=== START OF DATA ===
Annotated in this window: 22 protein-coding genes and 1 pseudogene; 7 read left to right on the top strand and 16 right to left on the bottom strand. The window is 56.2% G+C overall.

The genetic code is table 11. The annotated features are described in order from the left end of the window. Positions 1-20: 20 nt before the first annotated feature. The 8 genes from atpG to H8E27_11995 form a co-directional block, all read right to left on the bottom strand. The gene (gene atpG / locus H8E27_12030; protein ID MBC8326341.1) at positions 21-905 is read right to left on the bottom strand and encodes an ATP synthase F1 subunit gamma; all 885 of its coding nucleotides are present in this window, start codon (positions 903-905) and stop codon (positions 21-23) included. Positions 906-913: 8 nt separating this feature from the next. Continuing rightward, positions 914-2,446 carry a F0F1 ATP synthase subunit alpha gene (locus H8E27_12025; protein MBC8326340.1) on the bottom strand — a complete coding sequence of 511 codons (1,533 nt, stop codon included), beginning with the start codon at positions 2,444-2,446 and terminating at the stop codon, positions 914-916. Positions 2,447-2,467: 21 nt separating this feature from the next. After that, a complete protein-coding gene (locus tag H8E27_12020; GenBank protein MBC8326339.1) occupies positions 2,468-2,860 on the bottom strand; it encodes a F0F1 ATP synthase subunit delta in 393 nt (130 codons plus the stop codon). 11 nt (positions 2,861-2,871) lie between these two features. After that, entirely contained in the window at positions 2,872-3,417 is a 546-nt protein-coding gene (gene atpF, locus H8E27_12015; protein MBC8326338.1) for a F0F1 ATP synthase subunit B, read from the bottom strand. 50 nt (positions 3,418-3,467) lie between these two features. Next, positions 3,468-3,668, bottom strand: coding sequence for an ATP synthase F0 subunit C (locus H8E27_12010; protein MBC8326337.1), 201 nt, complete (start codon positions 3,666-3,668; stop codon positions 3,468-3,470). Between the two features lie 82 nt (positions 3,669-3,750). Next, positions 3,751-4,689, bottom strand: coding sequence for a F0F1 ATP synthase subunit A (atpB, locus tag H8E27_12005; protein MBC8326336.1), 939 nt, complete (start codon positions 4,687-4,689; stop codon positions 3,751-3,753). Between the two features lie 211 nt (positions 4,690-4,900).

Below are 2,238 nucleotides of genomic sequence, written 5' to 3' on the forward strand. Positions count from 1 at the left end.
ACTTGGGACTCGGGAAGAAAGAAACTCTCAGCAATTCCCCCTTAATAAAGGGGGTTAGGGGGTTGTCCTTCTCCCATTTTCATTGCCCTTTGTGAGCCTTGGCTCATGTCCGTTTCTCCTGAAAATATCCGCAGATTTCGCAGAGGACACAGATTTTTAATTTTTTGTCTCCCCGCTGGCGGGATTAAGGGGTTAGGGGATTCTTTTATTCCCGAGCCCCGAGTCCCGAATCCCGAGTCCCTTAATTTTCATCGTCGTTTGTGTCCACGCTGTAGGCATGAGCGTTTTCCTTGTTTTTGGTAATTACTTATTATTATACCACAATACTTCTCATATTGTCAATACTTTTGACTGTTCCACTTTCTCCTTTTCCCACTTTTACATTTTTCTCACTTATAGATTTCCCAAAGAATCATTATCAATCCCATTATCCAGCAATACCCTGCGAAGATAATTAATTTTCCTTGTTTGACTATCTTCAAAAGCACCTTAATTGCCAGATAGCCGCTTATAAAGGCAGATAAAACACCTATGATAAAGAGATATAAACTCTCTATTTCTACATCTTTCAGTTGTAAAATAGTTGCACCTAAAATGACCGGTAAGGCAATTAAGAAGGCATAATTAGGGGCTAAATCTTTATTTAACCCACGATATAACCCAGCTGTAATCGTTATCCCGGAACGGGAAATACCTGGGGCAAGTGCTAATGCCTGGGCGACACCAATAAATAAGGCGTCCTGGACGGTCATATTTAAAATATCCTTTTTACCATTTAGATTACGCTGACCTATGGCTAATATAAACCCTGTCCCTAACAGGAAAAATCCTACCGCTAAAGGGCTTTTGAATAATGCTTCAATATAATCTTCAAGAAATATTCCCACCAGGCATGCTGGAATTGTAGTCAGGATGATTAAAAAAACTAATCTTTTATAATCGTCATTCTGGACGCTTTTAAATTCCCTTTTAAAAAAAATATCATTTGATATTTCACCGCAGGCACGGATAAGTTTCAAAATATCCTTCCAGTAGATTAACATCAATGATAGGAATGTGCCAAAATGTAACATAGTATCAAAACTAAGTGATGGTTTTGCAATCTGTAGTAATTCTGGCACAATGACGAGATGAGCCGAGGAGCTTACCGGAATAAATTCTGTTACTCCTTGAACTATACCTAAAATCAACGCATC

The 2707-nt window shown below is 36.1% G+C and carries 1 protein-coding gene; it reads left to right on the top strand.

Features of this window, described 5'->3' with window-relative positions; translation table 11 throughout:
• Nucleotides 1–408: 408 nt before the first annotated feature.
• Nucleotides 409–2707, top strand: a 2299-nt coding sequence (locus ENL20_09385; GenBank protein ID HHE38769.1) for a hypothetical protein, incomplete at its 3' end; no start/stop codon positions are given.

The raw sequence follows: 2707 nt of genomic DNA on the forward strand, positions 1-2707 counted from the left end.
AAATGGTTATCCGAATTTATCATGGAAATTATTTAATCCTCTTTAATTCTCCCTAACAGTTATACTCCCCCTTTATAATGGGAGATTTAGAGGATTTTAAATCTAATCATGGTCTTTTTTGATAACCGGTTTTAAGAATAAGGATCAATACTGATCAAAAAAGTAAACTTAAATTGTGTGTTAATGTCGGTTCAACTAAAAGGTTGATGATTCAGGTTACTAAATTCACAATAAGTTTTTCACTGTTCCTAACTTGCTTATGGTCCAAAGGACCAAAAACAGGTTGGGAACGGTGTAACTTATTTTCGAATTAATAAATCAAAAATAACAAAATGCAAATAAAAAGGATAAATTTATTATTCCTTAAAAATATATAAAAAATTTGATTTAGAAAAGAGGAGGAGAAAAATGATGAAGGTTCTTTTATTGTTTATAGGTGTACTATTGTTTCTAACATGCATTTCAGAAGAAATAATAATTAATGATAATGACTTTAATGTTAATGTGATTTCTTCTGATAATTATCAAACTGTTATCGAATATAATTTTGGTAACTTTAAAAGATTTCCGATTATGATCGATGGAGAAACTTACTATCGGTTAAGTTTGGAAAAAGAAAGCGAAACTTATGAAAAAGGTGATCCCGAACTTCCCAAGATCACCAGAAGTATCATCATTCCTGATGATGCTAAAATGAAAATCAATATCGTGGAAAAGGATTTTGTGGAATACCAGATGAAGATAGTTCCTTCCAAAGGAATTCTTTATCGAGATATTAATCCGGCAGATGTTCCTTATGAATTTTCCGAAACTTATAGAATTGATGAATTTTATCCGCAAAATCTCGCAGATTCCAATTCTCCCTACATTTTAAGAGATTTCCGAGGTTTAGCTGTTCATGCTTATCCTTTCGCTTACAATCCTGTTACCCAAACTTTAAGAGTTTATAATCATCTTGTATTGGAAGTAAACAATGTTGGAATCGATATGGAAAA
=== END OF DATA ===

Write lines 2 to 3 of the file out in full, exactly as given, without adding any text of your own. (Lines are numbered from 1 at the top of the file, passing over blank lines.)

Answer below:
The genetic code is table 11. The annotated features are described in order from the left end of the window. Positions 1-20: 20 nt before the first annotated feature. The 8 genes from atpG to H8E27_11995 form a co-directional block, all read right to left on the bottom strand. The gene (gene atpG / locus H8E27_12030; protein ID MBC8326341.1) at positions 21-905 is read right to left on the bottom strand and encodes an ATP synthase F1 subunit gamma; all 885 of its coding nucleotides are present in this window, start codon (positions 903-905) and stop codon (positions 21-23) included. Positions 906-913: 8 nt separating this feature from the next. Continuing rightward, positions 914-2,446 carry a F0F1 ATP synthase subunit alpha gene (locus H8E27_12025; protein MBC8326340.1) on the bottom strand — a complete coding sequence of 511 codons (1,533 nt, stop codon included), beginning with the start codon at positions 2,444-2,446 and terminating at the stop codon, positions 914-916. Positions 2,447-2,467: 21 nt separating this feature from the next. After that, a complete protein-coding gene (locus tag H8E27_12020; GenBank protein MBC8326339.1) occupies positions 2,468-2,860 on the bottom strand; it encodes a F0F1 ATP synthase subunit delta in 393 nt (130 codons plus the stop codon). 11 nt (positions 2,861-2,871) lie between these two features. After that, entirely contained in the window at positions 2,872-3,417 is a 546-nt protein-coding gene (gene atpF, locus H8E27_12015; protein MBC8326338.1) for a F0F1 ATP synthase subunit B, read from the bottom strand. 50 nt (positions 3,418-3,467) lie between these two features. Next, positions 3,468-3,668, bottom strand: coding sequence for an ATP synthase F0 subunit C (locus H8E27_12010; protein MBC8326337.1), 201 nt, complete (start codon positions 3,666-3,668; stop codon positions 3,468-3,470). Between the two features lie 82 nt (positions 3,669-3,750). Next, positions 3,751-4,689, bottom strand: coding sequence for a F0F1 ATP synthase subunit A (atpB, locus tag H8E27_12005; protein MBC8326336.1), 939 nt, complete (start codon positions 4,687-4,689; stop codon positions 3,751-3,753). Between the two features lie 211 nt (positions 4,690-4,900).

Below are 2,238 nucleotides of genomic sequence, written 5' to 3' on the forward strand. Positions count from 1 at the left end.